Saturday, August 8, 2015

Impressive Perseid Meteor Shower to Light Up Summer Skies Next Week

Perseid shooting star near the Pleiades over Woodingdean, Sussex, on the early morning of the 13th August, 2013. Credit: Darren Baskill.

The evening of Wednesday Aug. 12 into the morning of Thursday Aug. 13 sees the annual maximum of the Perseid meteor shower. This year, a new moon makes prospects for watching this natural firework display particularly good. Meteors (popularly known as 'shooting stars') are the result of small particles, some as small as a grain of sand, entering the Earth's atmosphere at high speed. The tail of the Comet Swift-Tuttle, which last passed near the Earth in 1992, leaves such debris in the Earth’s path. On entering the atmosphere, these particles heat the air around them, causing the characteristic streak of light seen from the ground. This shower of meteors appears to originate from a single point, called a 'radiant', in the constellation of Perseus, hence the name.

The meteor shower, which tends to build gradually and can produce 50 to 100 meteors per hour, will be active between midnight and dawn and will appear to originate from the constellation Perseus in the northeastern sky, according to Matthew Benjamin, a planetary scientist and education program manager at CU-Boulder’s Fiske Planetarium.

The shower is active each year from around July 17 to Aug. 24, although for most of that period only a few meteors an hour will be visible. This year, for the first time since 2007, this peak coincides with a new moon on Aug. 14, creating ideal dark sky conditions for meteor-spotting. 

Professor Mark Bailey, Director of Armagh Observatory, said: “The Perseid meteor shower is one of the best and most reliable meteor showers of the year. The French astronomer Jeremie Vaubaillon has also predicted that the Perseids may this year produce an outburst of activity around 7:40 p.m. BST on Aug. 12. Although it is unfortunately still daylight at that time in the UK and Ireland, it is just possible that enhanced rates may persist for a few hours around this time and so be observable soon after dark.”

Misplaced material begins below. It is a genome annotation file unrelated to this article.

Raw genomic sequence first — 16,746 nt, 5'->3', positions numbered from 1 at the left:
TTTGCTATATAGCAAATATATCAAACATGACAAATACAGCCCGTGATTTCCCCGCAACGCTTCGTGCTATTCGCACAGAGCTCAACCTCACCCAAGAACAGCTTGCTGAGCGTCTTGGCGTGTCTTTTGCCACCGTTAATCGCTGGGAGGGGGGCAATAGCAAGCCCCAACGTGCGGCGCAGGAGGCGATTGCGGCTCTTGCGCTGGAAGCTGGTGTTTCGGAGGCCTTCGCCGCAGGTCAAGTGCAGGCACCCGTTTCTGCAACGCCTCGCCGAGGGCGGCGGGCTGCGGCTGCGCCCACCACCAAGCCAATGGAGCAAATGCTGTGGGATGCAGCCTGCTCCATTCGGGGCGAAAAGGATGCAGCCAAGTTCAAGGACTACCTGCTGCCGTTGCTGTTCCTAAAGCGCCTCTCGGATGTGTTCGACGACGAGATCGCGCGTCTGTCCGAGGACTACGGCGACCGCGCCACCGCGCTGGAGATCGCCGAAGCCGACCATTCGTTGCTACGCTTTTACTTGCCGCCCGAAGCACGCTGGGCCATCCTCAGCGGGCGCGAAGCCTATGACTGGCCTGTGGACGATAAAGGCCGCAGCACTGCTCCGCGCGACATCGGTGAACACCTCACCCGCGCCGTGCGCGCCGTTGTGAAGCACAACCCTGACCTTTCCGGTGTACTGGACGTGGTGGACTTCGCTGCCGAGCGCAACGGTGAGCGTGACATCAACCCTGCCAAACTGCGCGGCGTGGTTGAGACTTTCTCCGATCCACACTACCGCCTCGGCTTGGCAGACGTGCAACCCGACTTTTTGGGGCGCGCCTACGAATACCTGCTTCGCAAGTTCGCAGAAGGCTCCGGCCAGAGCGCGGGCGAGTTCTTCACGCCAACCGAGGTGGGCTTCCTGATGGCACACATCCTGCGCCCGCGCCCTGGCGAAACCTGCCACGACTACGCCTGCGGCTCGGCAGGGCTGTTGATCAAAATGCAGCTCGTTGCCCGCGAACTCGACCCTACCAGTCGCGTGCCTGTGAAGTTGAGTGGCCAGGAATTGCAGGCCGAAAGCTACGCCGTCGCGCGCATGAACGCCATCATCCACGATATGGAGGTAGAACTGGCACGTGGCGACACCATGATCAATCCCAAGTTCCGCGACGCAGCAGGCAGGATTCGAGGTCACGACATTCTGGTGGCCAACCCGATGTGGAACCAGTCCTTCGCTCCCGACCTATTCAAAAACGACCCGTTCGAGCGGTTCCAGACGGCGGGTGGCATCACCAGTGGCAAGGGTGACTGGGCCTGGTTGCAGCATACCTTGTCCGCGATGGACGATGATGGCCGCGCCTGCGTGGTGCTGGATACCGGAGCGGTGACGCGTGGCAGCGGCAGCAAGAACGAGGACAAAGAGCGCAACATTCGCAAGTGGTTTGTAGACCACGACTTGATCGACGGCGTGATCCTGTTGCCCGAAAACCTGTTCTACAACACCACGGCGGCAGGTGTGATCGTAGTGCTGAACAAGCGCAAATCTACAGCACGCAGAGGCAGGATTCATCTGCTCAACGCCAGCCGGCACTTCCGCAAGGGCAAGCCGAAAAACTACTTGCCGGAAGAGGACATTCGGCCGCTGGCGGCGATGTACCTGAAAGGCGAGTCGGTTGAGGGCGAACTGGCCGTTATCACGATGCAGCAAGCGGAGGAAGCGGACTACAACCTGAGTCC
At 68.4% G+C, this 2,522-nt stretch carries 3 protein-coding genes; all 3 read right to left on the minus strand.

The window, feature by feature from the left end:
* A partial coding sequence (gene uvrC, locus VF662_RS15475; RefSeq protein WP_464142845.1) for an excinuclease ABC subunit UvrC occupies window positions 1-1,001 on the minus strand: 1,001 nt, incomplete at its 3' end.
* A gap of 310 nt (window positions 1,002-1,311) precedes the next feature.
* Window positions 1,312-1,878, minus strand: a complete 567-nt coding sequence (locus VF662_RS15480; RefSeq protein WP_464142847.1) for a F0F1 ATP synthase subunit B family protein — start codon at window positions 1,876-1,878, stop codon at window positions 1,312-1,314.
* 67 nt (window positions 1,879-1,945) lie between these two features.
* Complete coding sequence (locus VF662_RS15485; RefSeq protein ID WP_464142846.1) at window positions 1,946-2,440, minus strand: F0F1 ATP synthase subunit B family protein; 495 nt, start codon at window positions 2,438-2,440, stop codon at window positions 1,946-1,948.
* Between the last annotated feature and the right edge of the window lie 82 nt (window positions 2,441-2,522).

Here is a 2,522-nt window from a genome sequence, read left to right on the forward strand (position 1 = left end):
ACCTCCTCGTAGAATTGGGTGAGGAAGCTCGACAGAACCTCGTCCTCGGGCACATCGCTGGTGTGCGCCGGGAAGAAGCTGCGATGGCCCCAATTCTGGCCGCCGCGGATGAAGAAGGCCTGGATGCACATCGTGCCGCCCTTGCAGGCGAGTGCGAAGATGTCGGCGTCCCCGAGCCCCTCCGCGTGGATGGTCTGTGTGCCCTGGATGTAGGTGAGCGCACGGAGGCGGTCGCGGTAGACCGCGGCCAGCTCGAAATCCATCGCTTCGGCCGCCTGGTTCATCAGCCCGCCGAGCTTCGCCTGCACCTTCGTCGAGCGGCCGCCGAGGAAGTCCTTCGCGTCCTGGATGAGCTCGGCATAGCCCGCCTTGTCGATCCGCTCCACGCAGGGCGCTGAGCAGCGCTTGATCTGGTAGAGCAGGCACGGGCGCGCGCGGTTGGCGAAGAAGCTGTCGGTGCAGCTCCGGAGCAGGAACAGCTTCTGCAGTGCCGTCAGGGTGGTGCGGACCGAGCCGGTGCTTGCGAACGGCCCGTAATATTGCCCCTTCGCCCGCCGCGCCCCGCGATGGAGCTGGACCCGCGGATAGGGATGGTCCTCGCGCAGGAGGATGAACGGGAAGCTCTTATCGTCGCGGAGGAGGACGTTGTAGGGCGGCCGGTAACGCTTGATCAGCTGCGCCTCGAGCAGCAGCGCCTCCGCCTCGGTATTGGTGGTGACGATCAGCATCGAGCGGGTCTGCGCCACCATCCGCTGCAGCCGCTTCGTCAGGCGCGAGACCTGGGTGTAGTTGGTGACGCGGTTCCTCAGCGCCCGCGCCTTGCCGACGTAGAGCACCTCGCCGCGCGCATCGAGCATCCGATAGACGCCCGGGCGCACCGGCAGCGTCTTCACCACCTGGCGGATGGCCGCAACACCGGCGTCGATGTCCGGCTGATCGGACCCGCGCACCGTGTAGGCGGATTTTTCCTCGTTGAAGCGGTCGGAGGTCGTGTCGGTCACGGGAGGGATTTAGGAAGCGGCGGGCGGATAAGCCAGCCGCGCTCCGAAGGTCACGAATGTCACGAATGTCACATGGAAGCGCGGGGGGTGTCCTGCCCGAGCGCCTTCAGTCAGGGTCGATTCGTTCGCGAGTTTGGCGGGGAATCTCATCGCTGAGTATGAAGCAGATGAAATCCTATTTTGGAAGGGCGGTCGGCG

Unlike many celestial events meteor showers are straightforward to watch, and for most people the best equipment to use is simply the naked eye. Advice from experienced meteor observers is to wrap up well and set up a reclining chair to allow you to look up at the sky in comfort. If possible it also helps to be in a dark place away from artificial light, and to have an unobstructed view of the sky.

“The Perseids are a pretty consistent meteor shower, but it’s the moon that really makes a good or bad show,” said Benjamin. “The moon phase should be quite beneficial to seeing the meteors this year.”

For the best viewpoint, Benjamin advises getting as far away from city lights as possible.

“I would recommend if you want to go out and see the Perseids, make your way into the mountains,” said Benjamin. “Or if you’re in the Denver-Front Range area, get away from the city lights as best you can. Find a real nice dark place that has an eastern view that’s not obscured and doesn’t have a lot of city lights looking to the east.

“This year should be a rather impressive one,” he said. “Some of the forecasts are saying that this is going to be a large burst of meteors so you could see quite a few.”

Although the number of visible meteors is hard to predict accurately, at least one every few minutes can be expected. They mostly appear as fleeting streaks of light lasting less than a second, but the brightest ones leave behind trails of vaporized gases and glowing air molecules that may take a few seconds to fade.

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